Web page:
Distinguishing dark data and predictive modeling roles in decision making

We require decision makers to make both types of decisions: the risk-avoidance decisions that should limit itself to the best possible evidence (similar to the standards used in criminal courts), and planning decisions that should employ more evidence including simulation and modeling to answer what-if questions. Fears and doubts of the unknown unknowns are also relevant to what-if questions for planning. Planning questions involve our attempts to be prepared for what might happen. Risk-avoidance question involve our attempts to be reasonable about preventing something from happening in the first place. I think it is best to distinguish what is admissible evidence for these two types of decisions. Risk-avoidance decisions should reject all forms of ignorance-data such as fears, doubts, and model-generated dark data. In contrast, planning decisions should include ignorance-data because we are not saying something will happen but we just want to be prepared to our best ability in case it does happen.

Evidence-based decision making when dark data contaminates the evidence

Ignorance works both ways in arguing against fear and doubt. As the previous post discusses, we argue that the fears and doubts are not legitimate because of ignorance: the lack of evidence disqualifies these concerns from decision making. Also, the argument leverages the ignorance of how Ebola would behave in USA by substituting the lack of evidence with claims that the conditions making the problem difficult in West Africa are not present here. We argue against ignorance behind fears and doubts by exploiting the opportunity to substitute our assumptions (of nothing to fear) for the ignorance from lack of data of how Ebola will behave in this country.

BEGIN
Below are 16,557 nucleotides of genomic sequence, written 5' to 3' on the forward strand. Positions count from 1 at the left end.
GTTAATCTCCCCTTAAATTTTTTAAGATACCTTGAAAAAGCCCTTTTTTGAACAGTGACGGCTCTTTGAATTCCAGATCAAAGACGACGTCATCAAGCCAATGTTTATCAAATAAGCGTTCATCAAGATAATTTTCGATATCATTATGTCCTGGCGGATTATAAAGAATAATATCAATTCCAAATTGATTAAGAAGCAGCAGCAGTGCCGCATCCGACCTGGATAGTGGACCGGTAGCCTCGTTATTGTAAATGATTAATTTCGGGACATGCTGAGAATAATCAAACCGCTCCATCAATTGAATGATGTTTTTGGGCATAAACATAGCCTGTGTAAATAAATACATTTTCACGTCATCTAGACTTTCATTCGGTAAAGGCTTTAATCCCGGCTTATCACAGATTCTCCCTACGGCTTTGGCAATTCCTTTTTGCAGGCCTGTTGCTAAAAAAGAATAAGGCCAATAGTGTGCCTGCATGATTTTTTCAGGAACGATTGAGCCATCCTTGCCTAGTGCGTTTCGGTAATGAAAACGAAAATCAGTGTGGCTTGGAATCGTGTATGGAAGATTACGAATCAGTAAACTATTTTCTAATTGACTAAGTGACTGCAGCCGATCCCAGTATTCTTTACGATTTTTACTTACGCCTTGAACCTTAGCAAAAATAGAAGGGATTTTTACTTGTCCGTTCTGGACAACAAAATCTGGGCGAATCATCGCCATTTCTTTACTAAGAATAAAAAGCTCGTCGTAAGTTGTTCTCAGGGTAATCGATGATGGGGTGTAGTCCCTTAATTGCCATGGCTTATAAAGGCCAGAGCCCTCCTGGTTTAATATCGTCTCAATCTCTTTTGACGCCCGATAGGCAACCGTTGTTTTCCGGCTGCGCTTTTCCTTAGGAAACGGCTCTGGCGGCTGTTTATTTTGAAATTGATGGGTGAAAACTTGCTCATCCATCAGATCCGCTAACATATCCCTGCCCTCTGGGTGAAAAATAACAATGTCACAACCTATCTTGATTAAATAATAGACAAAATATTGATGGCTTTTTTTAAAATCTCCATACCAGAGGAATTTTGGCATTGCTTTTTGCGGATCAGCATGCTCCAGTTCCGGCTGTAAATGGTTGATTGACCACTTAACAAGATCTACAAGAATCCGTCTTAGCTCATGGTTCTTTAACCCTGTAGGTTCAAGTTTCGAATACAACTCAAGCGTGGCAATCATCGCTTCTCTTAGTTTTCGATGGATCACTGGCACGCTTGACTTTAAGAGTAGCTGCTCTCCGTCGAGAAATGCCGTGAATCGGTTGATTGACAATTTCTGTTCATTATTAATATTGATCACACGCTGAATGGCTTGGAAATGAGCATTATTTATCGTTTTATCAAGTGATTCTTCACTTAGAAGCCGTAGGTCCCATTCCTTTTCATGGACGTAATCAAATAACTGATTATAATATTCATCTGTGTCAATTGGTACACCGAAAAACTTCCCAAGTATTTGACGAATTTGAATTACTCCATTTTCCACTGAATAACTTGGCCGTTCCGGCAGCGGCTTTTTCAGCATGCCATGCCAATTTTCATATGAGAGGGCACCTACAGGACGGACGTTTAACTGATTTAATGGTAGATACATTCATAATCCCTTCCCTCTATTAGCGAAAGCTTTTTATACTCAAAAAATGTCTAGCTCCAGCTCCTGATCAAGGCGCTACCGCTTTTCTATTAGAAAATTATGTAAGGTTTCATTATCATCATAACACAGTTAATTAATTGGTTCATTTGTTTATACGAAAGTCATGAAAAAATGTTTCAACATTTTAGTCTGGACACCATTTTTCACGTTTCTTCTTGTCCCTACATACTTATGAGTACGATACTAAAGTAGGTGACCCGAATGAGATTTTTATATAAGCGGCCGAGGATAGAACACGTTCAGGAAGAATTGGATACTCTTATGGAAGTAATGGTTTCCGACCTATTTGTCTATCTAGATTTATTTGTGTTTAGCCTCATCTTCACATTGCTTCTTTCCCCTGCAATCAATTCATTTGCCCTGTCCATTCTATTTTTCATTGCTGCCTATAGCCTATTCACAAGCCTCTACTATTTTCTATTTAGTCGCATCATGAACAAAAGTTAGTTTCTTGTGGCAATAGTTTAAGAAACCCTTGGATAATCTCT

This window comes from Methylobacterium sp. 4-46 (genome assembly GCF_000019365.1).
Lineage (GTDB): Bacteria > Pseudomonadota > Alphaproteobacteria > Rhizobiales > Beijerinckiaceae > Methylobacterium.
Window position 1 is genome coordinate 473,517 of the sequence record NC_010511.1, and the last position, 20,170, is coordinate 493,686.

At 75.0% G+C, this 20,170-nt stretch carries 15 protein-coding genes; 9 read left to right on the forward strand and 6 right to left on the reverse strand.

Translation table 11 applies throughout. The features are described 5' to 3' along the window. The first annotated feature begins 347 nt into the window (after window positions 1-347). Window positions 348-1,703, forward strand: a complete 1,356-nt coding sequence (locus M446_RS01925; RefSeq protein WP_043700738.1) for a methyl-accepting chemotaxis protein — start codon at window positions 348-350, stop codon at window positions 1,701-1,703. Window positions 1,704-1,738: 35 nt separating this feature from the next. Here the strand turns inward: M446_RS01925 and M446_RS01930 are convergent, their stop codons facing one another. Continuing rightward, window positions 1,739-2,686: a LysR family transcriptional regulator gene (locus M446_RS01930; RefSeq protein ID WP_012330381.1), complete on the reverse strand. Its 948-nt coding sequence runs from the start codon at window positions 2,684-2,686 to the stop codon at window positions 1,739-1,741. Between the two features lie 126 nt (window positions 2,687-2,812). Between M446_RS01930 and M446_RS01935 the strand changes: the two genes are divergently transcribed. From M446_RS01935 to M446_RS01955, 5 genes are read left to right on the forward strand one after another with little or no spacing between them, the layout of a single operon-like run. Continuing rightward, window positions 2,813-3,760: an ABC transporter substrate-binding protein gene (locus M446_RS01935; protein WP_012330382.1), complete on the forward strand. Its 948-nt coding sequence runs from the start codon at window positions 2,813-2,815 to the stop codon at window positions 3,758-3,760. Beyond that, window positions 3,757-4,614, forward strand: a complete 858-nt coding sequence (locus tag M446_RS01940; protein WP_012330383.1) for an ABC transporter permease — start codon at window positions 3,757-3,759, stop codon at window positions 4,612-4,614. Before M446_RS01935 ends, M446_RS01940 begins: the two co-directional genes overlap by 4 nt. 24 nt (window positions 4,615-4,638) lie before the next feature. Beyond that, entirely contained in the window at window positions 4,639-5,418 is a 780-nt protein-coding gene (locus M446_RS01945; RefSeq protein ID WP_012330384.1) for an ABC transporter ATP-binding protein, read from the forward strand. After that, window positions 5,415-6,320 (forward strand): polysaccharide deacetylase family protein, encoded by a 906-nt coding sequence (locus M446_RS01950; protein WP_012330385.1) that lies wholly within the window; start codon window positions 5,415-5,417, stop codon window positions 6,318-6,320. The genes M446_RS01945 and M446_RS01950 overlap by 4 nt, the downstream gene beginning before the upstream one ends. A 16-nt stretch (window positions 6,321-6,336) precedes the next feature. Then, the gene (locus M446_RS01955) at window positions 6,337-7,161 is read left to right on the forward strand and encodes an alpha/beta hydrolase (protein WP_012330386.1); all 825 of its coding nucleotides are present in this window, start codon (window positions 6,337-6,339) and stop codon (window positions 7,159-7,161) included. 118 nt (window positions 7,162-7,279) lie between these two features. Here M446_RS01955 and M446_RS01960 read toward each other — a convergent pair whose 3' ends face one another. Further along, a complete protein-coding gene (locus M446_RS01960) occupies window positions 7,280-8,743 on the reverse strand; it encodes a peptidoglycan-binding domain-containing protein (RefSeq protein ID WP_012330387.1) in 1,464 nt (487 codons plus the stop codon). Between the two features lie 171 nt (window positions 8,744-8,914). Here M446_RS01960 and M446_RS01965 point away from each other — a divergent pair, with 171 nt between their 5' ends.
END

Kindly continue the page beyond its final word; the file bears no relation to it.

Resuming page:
Using dark data this way is essentially fighting ignorance with ignorance. It might win the argument, but it will not make us safer.
Using dark data this way is essentially fighting ignorance with ignorance. It might win the argument, but it will not make us safer.

Listening to the data, some observations from Ebola news in Dallas

With that sense in mind, I want to express some observations I have from listening to the data about the recent events in the Ebola cases occurring in Dallas, Texas. The data I’m listening to are news reports instead of database records. But I’m assuming the news reports are summaries of valid data about what is happening. The following are some things I hear when I listen to this data.

Big data is a paper tiger in face of addressing a crisis like Ebola outbreak

My earlier Ebola post … implied that [data science] participation is optional. With this post, I think the employment of big data predictive analytics is not optional. This disease will spread to affluent areas where people will learn of their degree of contact separation from the infected individual. We urgently need predictive analytics to inform these people of quantitatively verified risk of contracting the disease given that degree of contact separation.

Big Data failing to mobilize to fight Ebola epidemic, too timid to tackle real problems

We have the capacity to supply the necessary technologies to this region to begin collecting social media data. We just need the incentive that this data will provide valuable contributions to the fight against the Ebola epidemic and that the data science community is available to devote their efforts and put their reputations on the line to come up with big-data recommendations that really make a difference for an urgent and life-critical critical. First of all, we need data scientists to present solid proposals for how big data can help the management of the populations with the goal of improving our prospects for controlling the epidemic.